Evan: Yeah. So the, the tax credit program makes, makes it a requirement that you have all of your permanent financing lined up at construction closing. So we actually lock the rate and lock in our perm loan on the front end.

And then, so we’ll, we’ll basically go through after about 36 months, once we’ve had a full lease up, we have 90% for 90 days, we stabilize into our permanent loan. We go out of construction loan, which has recourse into non-recourse and that’s a 17 year term. And so we can refinance anytime after that, but we’ll typically hold that.

For at least 15 years, uh, at which point we’ll probably buy out our equity partner and probably refinance at about year 15.

David: Wow. Are you going to buy them out with the refinance?

Evan: It depends. I mean, you can buy out in any tax credit deal. You can buy out your equity partner after year 10 because they only get tax credits for 10 years.

So you get 10 years of the same amount every year. And those certificates that we sell to them are worth that amount for 10 years. So after 10 years there, their incentive to be in the deal is really the tax credits and the losses and the depreciation. And most of that is, is Bernoff and the credits are over.

So after 10 years, they’re not really incentivized to be in the deal anymore. They don’t want cashflow. They want losses and appreciation. This is like a tax write-off in essence, like they’re trying to. Offset a bunch of earnings. It’s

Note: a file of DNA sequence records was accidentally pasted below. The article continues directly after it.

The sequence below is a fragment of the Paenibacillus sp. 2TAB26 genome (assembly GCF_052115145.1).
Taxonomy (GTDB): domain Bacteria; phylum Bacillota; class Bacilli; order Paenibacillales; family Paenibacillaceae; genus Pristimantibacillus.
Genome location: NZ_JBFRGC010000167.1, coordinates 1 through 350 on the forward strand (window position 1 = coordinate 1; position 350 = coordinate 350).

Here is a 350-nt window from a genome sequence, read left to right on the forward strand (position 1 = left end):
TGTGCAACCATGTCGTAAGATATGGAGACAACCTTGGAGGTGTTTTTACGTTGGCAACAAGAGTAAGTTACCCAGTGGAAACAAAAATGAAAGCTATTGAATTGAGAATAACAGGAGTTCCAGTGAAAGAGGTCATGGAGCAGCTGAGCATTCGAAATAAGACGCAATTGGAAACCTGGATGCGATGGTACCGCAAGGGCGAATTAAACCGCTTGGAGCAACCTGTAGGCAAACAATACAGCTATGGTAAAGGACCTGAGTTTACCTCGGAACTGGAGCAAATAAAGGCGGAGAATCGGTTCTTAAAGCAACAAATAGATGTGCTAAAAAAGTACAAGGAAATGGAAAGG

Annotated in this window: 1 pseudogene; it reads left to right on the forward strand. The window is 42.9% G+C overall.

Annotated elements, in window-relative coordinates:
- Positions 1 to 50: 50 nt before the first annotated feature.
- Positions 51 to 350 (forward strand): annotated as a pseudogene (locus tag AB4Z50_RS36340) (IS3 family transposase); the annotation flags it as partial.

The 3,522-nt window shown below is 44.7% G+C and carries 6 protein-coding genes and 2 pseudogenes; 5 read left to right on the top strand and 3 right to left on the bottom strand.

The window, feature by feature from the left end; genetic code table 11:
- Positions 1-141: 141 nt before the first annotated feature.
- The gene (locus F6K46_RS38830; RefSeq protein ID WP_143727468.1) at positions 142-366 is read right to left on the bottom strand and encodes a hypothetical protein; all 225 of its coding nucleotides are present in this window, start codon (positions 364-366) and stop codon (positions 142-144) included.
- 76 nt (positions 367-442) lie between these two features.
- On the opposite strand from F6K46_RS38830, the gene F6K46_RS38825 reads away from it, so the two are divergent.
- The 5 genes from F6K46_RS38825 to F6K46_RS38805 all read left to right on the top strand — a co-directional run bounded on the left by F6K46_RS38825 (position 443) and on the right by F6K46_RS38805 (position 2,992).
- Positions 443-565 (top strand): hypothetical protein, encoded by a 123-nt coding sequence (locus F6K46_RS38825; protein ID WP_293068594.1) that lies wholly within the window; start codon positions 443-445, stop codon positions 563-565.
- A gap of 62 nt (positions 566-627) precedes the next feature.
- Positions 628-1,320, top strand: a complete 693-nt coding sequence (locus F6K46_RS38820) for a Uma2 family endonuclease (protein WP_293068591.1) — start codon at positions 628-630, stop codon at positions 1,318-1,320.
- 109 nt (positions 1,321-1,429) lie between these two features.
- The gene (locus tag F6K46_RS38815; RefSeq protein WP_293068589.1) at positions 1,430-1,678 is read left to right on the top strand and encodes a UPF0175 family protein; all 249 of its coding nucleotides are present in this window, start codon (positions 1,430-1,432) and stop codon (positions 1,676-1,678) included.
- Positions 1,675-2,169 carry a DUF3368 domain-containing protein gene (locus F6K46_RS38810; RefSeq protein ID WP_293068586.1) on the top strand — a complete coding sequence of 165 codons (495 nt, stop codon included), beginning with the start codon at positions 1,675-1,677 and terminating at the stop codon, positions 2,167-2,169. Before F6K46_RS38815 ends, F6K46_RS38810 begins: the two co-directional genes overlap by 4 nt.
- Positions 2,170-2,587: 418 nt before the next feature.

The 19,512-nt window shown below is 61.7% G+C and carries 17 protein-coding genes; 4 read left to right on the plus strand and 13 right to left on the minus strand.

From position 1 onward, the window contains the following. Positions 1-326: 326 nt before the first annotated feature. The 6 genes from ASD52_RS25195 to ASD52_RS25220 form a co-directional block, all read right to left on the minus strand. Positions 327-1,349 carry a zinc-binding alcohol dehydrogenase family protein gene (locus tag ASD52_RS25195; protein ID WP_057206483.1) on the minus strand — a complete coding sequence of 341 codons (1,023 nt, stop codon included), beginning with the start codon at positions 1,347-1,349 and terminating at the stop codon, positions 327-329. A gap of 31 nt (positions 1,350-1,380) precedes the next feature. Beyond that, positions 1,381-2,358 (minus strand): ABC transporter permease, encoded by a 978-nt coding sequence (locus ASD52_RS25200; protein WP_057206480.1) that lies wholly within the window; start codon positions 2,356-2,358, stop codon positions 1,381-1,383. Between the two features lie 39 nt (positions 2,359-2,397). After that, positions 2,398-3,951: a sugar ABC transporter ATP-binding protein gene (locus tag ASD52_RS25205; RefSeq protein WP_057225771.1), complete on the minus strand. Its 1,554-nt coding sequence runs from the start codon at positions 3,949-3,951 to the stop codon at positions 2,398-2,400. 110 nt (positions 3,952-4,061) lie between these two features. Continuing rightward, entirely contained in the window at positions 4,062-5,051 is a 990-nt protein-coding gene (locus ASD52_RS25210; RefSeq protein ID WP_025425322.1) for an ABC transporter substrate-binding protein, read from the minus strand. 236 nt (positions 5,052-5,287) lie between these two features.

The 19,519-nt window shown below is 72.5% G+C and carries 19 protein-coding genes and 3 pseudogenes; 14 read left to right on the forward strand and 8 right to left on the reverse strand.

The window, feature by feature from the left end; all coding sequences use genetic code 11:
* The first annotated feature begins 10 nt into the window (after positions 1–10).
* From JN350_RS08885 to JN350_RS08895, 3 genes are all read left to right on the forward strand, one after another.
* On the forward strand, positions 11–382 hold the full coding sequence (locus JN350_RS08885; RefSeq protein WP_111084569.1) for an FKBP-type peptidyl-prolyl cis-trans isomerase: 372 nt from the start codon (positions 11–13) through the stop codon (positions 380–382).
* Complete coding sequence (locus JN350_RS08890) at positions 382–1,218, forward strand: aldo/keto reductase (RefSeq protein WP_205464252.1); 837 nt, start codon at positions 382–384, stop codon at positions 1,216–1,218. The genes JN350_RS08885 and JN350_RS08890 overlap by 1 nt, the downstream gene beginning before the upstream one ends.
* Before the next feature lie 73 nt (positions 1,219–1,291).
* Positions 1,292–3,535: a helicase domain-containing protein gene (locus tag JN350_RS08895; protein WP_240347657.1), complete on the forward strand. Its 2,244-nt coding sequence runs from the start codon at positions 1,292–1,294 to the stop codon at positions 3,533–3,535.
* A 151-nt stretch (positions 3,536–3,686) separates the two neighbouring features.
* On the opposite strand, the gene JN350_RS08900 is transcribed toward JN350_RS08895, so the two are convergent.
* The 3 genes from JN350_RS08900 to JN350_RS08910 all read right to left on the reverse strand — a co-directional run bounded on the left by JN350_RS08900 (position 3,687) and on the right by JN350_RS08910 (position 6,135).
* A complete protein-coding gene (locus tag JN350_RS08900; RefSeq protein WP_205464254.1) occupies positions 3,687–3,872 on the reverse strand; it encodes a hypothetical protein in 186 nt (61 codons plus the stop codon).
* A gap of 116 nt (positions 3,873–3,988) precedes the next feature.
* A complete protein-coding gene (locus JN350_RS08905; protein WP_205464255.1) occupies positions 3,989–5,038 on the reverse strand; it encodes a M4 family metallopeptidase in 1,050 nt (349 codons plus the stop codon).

David: just an amazing concept that

Evan: I need to buy somebody

David: lost. That’s really what you’re doing is you’re like, we’re just doing so well.

We’re making so much money. I have to buy somebody else’s loss so I can put it against my

Evan: books. Yeah, it is why I tell people it’s like, this is like everything you learned about like syndication or investment or, you know, properties, flipping properties like this just throws all that out the windows.

Like, no, your investors actually don’t want to return. They want the losses. They want the credits they want everything’s right. Because if they’re paying

David: 35, 40% on the money they’re making that tax credit is worth a lot more to them as a loss than it would be. If they could make a 12% return. Especially if you adjust that return because they’re going to get taxed on the money that they made with it, right?

If you start thinking the way that wealthy people think is for them to make 12%, they’re going to keep, you know, 7% out of that 12, as opposed to being able to take a 40% loss on money they’ve already made. That’s really, really big. The concept of depreciation. It’s pretty wild. Okay. My last question for you here, what lessons did you learn from this

Evan: deal?

I would say biggest one. Patience is key. This took me about two and a half years, just a pre-development to get that done. And it takes about two years to build and two years to lease up. So you’re looking at like a five to six year period before you actually get a stabilized asset, persistency and consistency above all else, hands down.

That’s how you get these deal done as you one inch every day. Or 1% every day, it’s, it’s daunting. When you look at a piece of dirt and you’re like, man, I’m gonna have to work on this piece of dirt from see nothing move for two years. And then all of a sudden it, everything moves at once, but it’s just putting in the work every day before that also entitlements and rezonings are a little known way to really increase value and your land.

What do you mean? What does that so entitlements and rezonings basically, we took an agricultural zoned. 18 acres and, and, uh, and a very redeveloping part of town, but it was zoned agricultural. So we went through a six month long process of many, many community meetings, planning, commission meetings, Metro council meetings, and a lot of coordination with the city and the community to allow for the approval of rezoning, changing it from agricultural to, we changed it to be zoned, to allow for 240 multifamily units.